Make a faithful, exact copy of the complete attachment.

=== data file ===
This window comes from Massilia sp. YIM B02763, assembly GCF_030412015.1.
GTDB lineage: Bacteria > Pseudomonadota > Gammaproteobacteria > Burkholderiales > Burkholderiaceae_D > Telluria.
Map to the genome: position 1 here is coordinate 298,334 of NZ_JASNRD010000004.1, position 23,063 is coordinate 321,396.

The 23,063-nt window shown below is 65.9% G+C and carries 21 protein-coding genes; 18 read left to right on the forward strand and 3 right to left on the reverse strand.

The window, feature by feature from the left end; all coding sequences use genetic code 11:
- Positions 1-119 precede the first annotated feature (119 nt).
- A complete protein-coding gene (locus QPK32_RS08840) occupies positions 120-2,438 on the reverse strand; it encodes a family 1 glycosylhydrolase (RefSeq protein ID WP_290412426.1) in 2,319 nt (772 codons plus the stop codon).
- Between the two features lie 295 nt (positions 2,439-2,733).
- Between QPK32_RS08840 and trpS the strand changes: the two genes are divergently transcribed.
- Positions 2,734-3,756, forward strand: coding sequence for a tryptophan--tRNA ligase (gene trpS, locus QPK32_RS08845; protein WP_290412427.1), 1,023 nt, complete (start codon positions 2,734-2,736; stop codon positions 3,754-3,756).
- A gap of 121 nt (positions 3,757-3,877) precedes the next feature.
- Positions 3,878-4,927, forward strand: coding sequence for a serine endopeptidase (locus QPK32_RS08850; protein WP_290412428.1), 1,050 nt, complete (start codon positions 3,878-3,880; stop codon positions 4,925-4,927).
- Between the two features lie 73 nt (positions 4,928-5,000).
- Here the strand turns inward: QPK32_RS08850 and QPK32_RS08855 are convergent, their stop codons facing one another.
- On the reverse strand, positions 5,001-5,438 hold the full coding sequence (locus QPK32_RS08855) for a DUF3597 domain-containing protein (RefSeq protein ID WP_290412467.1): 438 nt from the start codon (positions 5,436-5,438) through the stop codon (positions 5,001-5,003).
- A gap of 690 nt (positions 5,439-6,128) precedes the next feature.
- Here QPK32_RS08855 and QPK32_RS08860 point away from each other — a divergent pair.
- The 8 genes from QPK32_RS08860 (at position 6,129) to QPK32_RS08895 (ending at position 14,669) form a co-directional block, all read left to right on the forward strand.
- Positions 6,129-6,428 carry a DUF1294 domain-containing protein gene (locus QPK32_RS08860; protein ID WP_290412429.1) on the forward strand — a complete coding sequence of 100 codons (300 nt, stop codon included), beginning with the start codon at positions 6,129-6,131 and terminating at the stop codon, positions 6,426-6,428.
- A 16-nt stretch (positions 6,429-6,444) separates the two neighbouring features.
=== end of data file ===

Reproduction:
This window comes from Massilia sp. YIM B02763, assembly GCF_030412015.1.
GTDB lineage: Bacteria > Pseudomonadota > Gammaproteobacteria > Burkholderiales > Burkholderiaceae_D > Telluria.
Map to the genome: position 1 here is coordinate 298,334 of NZ_JASNRD010000004.1, position 23,063 is coordinate 321,396.

The 23,063-nt window shown below is 65.9% G+C and carries 21 protein-coding genes; 18 read left to right on the forward strand and 3 right to left on the reverse strand.

The window, feature by feature from the left end; all coding sequences use genetic code 11:
- Positions 1-119 precede the first annotated feature (119 nt).
- A complete protein-coding gene (locus QPK32_RS08840) occupies positions 120-2,438 on the reverse strand; it encodes a family 1 glycosylhydrolase (RefSeq protein ID WP_290412426.1) in 2,319 nt (772 codons plus the stop codon).
- Between the two features lie 295 nt (positions 2,439-2,733).
- Between QPK32_RS08840 and trpS the strand changes: the two genes are divergently transcribed.
- Positions 2,734-3,756, forward strand: coding sequence for a tryptophan--tRNA ligase (gene trpS, locus QPK32_RS08845; protein WP_290412427.1), 1,023 nt, complete (start codon positions 2,734-2,736; stop codon positions 3,754-3,756).
- A gap of 121 nt (positions 3,757-3,877) precedes the next feature.
- Positions 3,878-4,927, forward strand: coding sequence for a serine endopeptidase (locus QPK32_RS08850; protein WP_290412428.1), 1,050 nt, complete (start codon positions 3,878-3,880; stop codon positions 4,925-4,927).
- Between the two features lie 73 nt (positions 4,928-5,000).
- Here the strand turns inward: QPK32_RS08850 and QPK32_RS08855 are convergent, their stop codons facing one another.
- On the reverse strand, positions 5,001-5,438 hold the full coding sequence (locus QPK32_RS08855) for a DUF3597 domain-containing protein (RefSeq protein ID WP_290412467.1): 438 nt from the start codon (positions 5,436-5,438) through the stop codon (positions 5,001-5,003).
- A gap of 690 nt (positions 5,439-6,128) precedes the next feature.
- Here QPK32_RS08855 and QPK32_RS08860 point away from each other — a divergent pair.
- The 8 genes from QPK32_RS08860 (at position 6,129) to QPK32_RS08895 (ending at position 14,669) form a co-directional block, all read left to right on the forward strand.
- Positions 6,129-6,428 carry a DUF1294 domain-containing protein gene (locus QPK32_RS08860; protein ID WP_290412429.1) on the forward strand — a complete coding sequence of 100 codons (300 nt, stop codon included), beginning with the start codon at positions 6,129-6,131 and terminating at the stop codon, positions 6,426-6,428.
- A 16-nt stretch (positions 6,429-6,444) separates the two neighbouring features.